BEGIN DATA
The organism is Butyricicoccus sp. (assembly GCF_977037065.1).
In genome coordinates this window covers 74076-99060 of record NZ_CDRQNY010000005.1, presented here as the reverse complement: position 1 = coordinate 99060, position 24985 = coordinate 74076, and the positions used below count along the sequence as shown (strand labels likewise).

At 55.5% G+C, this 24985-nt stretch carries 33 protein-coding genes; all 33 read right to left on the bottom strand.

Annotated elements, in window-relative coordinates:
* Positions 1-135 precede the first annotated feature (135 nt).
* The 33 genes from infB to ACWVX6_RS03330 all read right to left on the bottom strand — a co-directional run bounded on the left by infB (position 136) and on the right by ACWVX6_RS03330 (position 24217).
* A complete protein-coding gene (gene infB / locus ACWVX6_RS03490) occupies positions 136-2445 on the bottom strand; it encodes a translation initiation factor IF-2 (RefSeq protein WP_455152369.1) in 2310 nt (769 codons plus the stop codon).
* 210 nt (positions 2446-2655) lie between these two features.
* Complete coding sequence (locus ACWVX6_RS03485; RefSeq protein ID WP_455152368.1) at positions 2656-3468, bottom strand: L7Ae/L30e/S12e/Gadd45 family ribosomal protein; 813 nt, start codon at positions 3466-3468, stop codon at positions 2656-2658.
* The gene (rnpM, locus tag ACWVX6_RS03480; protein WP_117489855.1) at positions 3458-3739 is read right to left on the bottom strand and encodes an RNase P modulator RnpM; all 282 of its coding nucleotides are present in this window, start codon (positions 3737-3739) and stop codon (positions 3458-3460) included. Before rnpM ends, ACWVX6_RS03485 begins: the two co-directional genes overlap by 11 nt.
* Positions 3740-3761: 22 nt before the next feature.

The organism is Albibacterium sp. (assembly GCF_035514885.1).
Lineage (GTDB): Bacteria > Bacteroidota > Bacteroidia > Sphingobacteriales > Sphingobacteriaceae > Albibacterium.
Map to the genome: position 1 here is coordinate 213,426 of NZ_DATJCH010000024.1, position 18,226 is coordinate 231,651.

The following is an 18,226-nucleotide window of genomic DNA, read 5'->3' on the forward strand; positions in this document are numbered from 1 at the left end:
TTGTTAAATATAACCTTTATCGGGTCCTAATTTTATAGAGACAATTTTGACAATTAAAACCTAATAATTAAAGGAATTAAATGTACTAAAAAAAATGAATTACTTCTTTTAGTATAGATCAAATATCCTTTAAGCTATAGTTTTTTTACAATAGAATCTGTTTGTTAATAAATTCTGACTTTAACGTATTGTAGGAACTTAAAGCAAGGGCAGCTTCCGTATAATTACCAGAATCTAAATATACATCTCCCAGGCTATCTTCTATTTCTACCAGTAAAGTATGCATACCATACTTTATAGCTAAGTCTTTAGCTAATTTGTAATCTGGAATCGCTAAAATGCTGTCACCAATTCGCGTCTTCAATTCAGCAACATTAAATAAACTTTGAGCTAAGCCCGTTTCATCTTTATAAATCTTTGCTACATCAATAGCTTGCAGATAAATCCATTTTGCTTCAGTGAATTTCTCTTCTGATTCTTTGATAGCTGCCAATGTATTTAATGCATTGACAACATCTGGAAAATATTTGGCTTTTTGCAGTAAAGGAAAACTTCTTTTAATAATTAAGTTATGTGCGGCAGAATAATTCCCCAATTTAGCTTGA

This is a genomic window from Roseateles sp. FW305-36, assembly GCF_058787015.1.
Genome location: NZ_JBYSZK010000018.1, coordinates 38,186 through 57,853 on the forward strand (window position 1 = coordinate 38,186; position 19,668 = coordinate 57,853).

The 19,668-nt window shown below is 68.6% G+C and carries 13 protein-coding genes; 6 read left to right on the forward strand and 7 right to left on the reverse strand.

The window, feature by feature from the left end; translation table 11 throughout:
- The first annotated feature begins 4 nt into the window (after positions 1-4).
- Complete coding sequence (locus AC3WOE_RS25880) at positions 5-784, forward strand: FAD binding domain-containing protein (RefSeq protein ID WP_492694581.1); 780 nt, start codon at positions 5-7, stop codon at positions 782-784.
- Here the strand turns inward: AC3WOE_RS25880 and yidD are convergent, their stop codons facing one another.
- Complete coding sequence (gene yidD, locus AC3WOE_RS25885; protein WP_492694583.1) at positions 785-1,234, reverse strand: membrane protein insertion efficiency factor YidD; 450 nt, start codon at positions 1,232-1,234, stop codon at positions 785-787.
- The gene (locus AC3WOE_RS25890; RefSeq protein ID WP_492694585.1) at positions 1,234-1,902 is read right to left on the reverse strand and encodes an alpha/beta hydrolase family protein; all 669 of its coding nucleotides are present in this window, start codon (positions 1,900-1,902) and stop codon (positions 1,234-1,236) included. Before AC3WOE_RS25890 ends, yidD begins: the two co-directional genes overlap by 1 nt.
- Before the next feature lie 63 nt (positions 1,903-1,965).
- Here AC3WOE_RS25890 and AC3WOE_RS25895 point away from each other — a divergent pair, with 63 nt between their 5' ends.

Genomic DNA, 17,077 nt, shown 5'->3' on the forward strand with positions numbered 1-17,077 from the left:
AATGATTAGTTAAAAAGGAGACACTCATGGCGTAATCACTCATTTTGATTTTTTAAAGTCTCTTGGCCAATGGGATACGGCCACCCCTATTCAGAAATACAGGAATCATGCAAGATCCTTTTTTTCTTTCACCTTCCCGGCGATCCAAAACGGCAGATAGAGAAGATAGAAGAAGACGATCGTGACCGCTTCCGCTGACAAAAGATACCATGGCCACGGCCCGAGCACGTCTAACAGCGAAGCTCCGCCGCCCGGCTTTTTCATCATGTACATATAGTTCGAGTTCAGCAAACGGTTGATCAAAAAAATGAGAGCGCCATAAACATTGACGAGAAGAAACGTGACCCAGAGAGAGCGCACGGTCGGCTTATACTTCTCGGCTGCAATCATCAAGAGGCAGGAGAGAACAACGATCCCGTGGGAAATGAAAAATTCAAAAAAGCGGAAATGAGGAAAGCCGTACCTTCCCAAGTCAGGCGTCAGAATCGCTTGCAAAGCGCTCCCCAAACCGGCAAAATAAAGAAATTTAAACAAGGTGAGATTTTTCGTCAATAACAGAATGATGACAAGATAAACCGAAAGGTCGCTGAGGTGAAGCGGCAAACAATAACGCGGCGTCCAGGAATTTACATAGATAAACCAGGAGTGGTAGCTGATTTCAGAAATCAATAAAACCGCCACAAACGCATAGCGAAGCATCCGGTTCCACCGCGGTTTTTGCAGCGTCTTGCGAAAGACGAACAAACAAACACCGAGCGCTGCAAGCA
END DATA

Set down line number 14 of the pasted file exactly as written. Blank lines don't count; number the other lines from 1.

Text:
Map to the genome: position 1 here is coordinate 213,426 of NZ_DATJCH010000024.1, position 18,226 is coordinate 231,651.